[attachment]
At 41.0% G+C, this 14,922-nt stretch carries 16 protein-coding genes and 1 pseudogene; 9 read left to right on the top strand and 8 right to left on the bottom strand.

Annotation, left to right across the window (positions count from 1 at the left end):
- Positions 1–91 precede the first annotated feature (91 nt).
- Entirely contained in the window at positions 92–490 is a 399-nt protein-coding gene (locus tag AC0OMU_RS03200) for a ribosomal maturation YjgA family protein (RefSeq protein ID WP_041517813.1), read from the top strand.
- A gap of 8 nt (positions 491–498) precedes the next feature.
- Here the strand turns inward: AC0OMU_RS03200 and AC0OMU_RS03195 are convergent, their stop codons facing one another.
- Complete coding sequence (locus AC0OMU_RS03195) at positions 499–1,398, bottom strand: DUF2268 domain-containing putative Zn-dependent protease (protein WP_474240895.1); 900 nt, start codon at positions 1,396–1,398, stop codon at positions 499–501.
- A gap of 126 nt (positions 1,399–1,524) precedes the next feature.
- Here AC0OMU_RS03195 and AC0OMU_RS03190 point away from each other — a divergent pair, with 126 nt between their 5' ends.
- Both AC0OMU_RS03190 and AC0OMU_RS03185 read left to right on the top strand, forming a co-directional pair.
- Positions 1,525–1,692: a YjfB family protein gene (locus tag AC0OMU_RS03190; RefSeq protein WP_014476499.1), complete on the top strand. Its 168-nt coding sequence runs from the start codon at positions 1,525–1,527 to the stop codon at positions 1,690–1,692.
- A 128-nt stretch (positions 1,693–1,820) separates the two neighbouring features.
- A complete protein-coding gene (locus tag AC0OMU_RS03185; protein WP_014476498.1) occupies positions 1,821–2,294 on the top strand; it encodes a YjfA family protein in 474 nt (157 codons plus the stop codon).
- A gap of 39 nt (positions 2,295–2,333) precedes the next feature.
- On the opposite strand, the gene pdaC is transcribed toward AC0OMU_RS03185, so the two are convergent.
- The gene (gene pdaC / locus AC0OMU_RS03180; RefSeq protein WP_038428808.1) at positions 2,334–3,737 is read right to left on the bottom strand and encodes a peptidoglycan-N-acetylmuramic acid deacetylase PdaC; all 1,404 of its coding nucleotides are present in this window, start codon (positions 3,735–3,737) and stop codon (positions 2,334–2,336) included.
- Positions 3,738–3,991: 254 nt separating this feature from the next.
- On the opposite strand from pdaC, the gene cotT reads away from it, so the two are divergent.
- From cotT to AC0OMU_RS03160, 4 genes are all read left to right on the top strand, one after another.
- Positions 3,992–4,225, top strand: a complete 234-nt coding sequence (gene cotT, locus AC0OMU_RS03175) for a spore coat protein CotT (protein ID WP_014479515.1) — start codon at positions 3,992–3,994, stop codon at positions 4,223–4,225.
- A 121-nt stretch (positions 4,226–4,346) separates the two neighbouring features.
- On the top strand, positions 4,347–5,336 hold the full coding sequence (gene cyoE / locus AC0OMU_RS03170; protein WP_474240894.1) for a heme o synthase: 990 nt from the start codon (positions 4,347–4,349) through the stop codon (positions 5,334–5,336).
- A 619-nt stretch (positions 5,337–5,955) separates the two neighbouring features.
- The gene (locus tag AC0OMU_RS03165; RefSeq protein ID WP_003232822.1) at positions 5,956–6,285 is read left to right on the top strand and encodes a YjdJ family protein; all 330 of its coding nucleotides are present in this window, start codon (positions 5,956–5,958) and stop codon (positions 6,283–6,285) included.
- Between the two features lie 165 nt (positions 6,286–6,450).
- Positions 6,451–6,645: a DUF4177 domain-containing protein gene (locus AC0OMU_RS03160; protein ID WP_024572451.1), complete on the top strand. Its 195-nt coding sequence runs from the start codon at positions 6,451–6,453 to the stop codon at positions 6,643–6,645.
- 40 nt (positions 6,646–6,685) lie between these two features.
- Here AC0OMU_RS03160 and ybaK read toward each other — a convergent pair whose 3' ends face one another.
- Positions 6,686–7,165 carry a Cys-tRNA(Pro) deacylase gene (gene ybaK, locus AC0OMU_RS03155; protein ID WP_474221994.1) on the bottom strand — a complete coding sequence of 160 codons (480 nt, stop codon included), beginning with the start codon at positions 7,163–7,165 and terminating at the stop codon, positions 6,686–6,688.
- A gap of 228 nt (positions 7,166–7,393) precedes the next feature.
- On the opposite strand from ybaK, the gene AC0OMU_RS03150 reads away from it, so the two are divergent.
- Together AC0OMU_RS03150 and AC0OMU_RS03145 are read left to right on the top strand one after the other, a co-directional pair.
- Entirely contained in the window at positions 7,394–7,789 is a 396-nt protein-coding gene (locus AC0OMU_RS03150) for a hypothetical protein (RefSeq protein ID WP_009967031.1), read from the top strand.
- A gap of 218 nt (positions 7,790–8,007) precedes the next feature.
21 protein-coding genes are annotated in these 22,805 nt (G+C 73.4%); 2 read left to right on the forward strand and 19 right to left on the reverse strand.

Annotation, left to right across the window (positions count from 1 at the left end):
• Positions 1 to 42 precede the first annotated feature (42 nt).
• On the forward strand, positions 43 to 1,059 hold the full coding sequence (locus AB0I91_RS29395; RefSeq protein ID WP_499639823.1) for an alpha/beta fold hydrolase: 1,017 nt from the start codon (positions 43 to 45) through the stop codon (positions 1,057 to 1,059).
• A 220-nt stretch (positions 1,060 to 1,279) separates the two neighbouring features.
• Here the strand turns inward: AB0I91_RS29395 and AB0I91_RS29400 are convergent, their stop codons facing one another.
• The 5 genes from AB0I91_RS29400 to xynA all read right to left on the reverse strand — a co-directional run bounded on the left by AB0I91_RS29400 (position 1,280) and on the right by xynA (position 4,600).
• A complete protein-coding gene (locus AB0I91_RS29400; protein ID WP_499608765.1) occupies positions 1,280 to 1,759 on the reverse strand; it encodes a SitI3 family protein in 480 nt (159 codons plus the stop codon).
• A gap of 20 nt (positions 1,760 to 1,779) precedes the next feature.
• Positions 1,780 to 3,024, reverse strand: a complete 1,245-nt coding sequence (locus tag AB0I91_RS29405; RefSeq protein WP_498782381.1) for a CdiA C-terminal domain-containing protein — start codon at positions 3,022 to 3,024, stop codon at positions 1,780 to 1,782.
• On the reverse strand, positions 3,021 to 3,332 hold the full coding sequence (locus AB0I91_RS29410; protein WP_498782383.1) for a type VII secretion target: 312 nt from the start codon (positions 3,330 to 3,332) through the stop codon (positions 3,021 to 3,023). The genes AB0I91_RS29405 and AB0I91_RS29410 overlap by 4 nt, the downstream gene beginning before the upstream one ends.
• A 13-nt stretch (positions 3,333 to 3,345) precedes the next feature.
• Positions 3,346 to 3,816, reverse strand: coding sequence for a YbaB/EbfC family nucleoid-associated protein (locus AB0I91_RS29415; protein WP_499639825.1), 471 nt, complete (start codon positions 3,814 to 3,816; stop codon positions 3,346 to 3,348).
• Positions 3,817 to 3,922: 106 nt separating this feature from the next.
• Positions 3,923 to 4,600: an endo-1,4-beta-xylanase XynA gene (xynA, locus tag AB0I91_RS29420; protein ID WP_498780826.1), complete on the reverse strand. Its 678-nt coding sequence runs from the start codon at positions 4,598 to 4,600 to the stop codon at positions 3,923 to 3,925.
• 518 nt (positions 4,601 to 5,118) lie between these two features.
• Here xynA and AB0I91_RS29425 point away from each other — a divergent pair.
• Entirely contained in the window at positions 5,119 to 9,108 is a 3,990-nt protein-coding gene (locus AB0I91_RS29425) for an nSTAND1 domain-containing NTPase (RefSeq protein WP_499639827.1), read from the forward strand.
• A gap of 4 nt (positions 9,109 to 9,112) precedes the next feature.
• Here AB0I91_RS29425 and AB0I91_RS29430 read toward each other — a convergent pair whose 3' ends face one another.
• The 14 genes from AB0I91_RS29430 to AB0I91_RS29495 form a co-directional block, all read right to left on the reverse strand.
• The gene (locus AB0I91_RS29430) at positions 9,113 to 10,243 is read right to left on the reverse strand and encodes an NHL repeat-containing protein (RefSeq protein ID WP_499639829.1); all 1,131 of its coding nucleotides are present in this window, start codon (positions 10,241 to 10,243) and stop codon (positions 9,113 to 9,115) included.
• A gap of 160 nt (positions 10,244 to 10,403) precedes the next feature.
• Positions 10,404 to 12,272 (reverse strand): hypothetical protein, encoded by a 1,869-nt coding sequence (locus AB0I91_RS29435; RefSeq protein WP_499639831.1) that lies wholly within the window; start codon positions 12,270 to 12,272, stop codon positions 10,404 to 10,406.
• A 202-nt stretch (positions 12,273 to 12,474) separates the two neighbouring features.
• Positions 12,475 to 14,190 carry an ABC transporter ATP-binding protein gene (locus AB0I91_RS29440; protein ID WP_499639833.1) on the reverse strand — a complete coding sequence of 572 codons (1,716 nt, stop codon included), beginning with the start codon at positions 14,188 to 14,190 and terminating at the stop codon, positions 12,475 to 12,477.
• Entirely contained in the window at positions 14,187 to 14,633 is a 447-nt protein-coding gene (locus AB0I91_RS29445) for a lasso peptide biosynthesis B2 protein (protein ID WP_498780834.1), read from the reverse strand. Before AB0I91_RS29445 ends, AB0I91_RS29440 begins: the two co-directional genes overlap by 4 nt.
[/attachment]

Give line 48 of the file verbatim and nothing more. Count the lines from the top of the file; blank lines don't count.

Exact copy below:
• Positions 3,817 to 3,922: 106 nt separating this feature from the next.